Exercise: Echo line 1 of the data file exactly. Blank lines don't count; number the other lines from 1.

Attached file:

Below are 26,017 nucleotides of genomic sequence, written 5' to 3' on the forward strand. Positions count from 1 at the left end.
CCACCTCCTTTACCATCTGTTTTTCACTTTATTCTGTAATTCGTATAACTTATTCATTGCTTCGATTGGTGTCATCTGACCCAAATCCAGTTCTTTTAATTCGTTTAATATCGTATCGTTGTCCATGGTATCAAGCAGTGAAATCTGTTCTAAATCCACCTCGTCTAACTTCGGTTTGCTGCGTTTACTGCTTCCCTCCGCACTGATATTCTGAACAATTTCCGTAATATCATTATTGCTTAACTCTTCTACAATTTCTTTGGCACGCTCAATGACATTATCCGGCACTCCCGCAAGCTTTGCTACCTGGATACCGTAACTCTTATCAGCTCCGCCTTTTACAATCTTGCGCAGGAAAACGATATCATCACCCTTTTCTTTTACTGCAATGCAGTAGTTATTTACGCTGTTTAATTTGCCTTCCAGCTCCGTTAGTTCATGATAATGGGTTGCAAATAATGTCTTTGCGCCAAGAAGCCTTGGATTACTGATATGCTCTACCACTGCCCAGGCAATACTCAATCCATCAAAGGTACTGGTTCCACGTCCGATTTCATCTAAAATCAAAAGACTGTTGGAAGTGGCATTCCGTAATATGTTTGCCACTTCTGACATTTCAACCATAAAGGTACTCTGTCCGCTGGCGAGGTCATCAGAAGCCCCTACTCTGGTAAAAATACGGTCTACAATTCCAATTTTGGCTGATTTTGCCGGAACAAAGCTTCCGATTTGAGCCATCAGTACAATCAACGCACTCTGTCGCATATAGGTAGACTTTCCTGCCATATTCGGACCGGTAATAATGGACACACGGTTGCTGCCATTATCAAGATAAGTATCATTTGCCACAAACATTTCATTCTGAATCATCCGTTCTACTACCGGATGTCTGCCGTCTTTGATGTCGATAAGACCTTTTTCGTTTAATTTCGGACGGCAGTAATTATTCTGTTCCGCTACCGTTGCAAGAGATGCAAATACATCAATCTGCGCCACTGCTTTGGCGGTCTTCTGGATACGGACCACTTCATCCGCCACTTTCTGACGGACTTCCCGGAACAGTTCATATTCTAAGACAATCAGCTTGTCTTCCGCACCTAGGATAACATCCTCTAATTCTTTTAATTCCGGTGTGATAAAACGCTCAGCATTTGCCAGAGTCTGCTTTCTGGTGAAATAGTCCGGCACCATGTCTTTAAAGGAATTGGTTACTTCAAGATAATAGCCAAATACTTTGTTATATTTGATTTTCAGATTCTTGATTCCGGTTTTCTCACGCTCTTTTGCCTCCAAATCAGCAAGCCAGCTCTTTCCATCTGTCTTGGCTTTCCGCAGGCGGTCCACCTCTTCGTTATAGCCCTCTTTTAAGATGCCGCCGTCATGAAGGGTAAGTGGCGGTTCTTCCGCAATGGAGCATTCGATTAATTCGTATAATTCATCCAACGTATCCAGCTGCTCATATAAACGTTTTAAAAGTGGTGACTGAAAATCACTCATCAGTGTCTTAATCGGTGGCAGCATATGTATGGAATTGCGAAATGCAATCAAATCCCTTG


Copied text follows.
Below are 26,017 nucleotides of genomic sequence, written 5' to 3' on the forward strand. Positions count from 1 at the left end.